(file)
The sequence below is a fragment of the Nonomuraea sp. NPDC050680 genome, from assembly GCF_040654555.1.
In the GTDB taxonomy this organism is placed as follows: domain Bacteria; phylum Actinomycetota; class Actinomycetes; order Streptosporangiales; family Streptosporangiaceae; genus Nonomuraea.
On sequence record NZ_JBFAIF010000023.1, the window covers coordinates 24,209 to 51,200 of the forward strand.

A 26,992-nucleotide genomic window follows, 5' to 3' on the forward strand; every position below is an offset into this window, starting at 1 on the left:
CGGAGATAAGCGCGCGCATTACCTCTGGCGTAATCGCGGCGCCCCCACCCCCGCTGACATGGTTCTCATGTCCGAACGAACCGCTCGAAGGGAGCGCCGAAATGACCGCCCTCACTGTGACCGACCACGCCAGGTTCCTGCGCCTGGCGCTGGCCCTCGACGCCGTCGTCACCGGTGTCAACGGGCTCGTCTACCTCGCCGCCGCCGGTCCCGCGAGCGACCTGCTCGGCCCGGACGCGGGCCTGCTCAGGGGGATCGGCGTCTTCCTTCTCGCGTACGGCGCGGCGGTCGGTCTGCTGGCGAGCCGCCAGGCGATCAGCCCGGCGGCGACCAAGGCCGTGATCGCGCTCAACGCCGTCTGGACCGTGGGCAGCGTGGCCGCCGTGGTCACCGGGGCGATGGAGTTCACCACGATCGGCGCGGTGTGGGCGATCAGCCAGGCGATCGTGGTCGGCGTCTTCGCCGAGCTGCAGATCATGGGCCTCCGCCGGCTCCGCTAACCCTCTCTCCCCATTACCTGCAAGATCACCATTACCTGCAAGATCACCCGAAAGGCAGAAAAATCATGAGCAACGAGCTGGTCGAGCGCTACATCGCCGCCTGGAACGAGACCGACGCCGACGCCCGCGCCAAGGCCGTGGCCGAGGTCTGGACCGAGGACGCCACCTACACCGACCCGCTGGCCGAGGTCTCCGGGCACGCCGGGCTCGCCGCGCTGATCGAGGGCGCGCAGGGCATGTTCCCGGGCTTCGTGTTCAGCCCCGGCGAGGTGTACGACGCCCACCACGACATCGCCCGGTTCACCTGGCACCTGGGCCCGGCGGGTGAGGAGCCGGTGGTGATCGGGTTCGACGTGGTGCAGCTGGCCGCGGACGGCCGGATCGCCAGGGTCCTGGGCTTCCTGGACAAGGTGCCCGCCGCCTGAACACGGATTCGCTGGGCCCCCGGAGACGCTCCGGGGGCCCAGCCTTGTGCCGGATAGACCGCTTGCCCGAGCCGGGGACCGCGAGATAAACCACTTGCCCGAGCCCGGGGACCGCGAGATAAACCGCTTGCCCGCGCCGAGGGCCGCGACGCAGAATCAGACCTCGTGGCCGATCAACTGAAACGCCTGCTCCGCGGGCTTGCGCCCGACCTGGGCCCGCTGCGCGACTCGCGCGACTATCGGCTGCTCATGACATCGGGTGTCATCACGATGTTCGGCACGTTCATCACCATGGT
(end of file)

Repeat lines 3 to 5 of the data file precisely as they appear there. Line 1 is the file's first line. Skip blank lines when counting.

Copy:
On sequence record NZ_JBFAIF010000023.1, the window covers coordinates 24,209 to 51,200 of the forward strand.

A 26,992-nucleotide genomic window follows, 5' to 3' on the forward strand; every position below is an offset into this window, starting at 1 on the left:
CGGAGATAAGCGCGCGCATTACCTCTGGCGTAATCGCGGCGCCCCCACCCCCGCTGACATGGTTCTCATGTCCGAACGAACCGCTCGAAGGGAGCGCCGAAATGACCGCCCTCACTGTGACCGACCACGCCAGGTTCCTGCGCCTGGCGCTGGCCCTCGACGCCGTCGTCACCGGTGTCAACGGGCTCGTCTACCTCGCCGCCGCCGGTCCCGCGAGCGACCTGCTCGGCCCGGACGCGGGCCTGCTCAGGGGGATCGGCGTCTTCCTTCTCGCGTACGGCGCGGCGGTCGGTCTGCTGGCGAGCCGCCAGGCGATCAGCCCGGCGGCGACCAAGGCCGTGATCGCGCTCAACGCCGTCTGGACCGTGGGCAGCGTGGCCGCCGTGGTCACCGGGGCGATGGAGTTCACCACGATCGGCGCGGTGTGGGCGATCAGCCAGGCGATCGTGGTCGGCGTCTTCGCCGAGCTGCAGATCATGGGCCTCCGCCGGCTCCGCTAACCCTCTCTCCCCATTACCTGCAAGATCACCATTACCTGCAAGATCACCCGAAAGGCAGAAAAATCATGAGCAACGAGCTGGTCGAGCGCTACATCGCCGCCTGGAACGAGACCGACGCCGACGCCCGCGCCAAGGCCGTGGCCGAGGTCTGGACCGAGGACGCCACCTACACCGACCCGCTGGCCGAGGTCTCCGGGCACGCCGGGCTCGCCGCGCTGATCGAGGGCGCGCAGGGCATGTTCCCGGGCTTCGTGTTCAGCCCCGGCGAGGTGTACGACGCCCACCACGACATCGCCCGGTTCACCTGGCACCTGGGCCCGGCGGGTGAGGAGCCGGTGGTGATCGGGTTCGACGTGGTGCAGCTGGCCGCGGACGGCCGGATCGCCAGGGTCCTGGGCTTCCTGGACAAGGTGCCCGCCGCCTGAACACGGATTCGCTGGGCCCCCGGAGACGCTCCGGGGGCCCAGCCTTGTGCCGGATAGACCGCTTGCCCGAGCCGGGGACCGCGAGATAAACCACTTGCCCGAGCCCGGGGACCGCGAGATAAACCGCTTGCCCGCGCCGAGGGCCGCGACGCAGAATCAGACCTCGTGGCCGATCAACTGAAACGCCTGCTCCGCGGGCTTGCGCCCGACCTGGGCCCGCTGCGCGACTCGCGCGACTATCGGCTGCTCATGACATCGGGTGTCATCACGATGTTCGGCACGTTCATCACCATGGT